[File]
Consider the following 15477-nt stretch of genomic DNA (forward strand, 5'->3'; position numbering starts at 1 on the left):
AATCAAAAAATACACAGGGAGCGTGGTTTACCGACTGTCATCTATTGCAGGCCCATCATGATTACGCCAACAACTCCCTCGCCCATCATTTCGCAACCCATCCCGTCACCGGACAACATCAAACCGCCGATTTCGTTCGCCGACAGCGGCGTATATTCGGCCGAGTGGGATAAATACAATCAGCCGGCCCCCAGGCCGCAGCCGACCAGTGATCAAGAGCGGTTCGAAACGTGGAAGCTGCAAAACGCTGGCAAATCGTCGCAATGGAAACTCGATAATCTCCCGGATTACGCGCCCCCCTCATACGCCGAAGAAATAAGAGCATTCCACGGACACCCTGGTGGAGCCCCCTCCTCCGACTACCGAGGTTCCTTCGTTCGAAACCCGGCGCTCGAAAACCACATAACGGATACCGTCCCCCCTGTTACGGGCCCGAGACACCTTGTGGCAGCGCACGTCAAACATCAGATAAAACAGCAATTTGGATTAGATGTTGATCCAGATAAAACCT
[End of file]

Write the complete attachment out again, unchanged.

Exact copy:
Consider the following 15477-nt stretch of genomic DNA (forward strand, 5'->3'; position numbering starts at 1 on the left):
AATCAAAAAATACACAGGGAGCGTGGTTTACCGACTGTCATCTATTGCAGGCCCATCATGATTACGCCAACAACTCCCTCGCCCATCATTTCGCAACCCATCCCGTCACCGGACAACATCAAACCGCCGATTTCGTTCGCCGACAGCGGCGTATATTCGGCCGAGTGGGATAAATACAATCAGCCGGCCCCCAGGCCGCAGCCGACCAGTGATCAAGAGCGGTTCGAAACGTGGAAGCTGCAAAACGCTGGCAAATCGTCGCAATGGAAACTCGATAATCTCCCGGATTACGCGCCCCCCTCATACGCCGAAGAAATAAGAGCATTCCACGGACACCCTGGTGGAGCCCCCTCCTCCGACTACCGAGGTTCCTTCGTTCGAAACCCGGCGCTCGAAAACCACATAACGGATACCGTCCCCCCTGTTACGGGCCCGAGACACCTTGTGGCAGCGCACGTCAAACATCAGATAAAACAGCAATTTGGATTAGATGTTGATCCAGATAAAACCT